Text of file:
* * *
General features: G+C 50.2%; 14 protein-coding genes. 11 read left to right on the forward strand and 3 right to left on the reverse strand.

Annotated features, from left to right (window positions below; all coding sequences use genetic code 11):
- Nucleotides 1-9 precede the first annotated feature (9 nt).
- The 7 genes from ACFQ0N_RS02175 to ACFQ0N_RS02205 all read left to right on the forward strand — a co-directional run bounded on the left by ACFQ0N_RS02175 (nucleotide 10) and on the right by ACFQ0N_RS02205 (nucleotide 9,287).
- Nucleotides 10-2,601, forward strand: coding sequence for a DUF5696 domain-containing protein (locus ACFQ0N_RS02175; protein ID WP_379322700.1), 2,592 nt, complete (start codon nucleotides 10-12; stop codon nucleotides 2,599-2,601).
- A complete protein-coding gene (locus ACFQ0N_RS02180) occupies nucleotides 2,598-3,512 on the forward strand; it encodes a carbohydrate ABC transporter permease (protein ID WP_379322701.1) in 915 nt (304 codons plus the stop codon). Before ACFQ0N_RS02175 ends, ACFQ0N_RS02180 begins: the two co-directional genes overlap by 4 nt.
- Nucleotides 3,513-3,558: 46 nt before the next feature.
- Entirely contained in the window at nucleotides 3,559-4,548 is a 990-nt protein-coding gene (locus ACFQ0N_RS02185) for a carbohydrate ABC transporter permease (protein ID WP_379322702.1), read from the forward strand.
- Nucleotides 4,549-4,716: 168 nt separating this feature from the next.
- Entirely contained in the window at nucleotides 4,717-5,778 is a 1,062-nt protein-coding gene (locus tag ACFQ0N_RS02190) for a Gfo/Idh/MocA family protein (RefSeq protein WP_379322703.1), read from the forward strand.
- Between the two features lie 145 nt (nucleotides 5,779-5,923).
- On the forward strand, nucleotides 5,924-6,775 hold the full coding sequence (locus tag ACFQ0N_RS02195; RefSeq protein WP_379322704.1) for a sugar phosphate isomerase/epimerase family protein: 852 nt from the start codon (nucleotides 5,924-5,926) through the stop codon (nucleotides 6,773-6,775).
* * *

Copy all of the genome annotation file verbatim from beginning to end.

General features: G+C 50.2%; 14 protein-coding genes. 11 read left to right on the forward strand and 3 right to left on the reverse strand.

Annotated features, from left to right (window positions below; all coding sequences use genetic code 11):
- Nucleotides 1-9 precede the first annotated feature (9 nt).
- The 7 genes from ACFQ0N_RS02175 to ACFQ0N_RS02205 all read left to right on the forward strand — a co-directional run bounded on the left by ACFQ0N_RS02175 (nucleotide 10) and on the right by ACFQ0N_RS02205 (nucleotide 9,287).
- Nucleotides 10-2,601, forward strand: coding sequence for a DUF5696 domain-containing protein (locus ACFQ0N_RS02175; protein ID WP_379322700.1), 2,592 nt, complete (start codon nucleotides 10-12; stop codon nucleotides 2,599-2,601).
- A complete protein-coding gene (locus ACFQ0N_RS02180) occupies nucleotides 2,598-3,512 on the forward strand; it encodes a carbohydrate ABC transporter permease (protein ID WP_379322701.1) in 915 nt (304 codons plus the stop codon). Before ACFQ0N_RS02175 ends, ACFQ0N_RS02180 begins: the two co-directional genes overlap by 4 nt.
- Nucleotides 3,513-3,558: 46 nt before the next feature.
- Entirely contained in the window at nucleotides 3,559-4,548 is a 990-nt protein-coding gene (locus ACFQ0N_RS02185) for a carbohydrate ABC transporter permease (protein ID WP_379322702.1), read from the forward strand.
- Nucleotides 4,549-4,716: 168 nt separating this feature from the next.
- Entirely contained in the window at nucleotides 4,717-5,778 is a 1,062-nt protein-coding gene (locus tag ACFQ0N_RS02190) for a Gfo/Idh/MocA family protein (RefSeq protein WP_379322703.1), read from the forward strand.
- Between the two features lie 145 nt (nucleotides 5,779-5,923).
- On the forward strand, nucleotides 5,924-6,775 hold the full coding sequence (locus tag ACFQ0N_RS02195; RefSeq protein WP_379322704.1) for a sugar phosphate isomerase/epimerase family protein: 852 nt from the start codon (nucleotides 5,924-5,926) through the stop codon (nucleotides 6,773-6,775).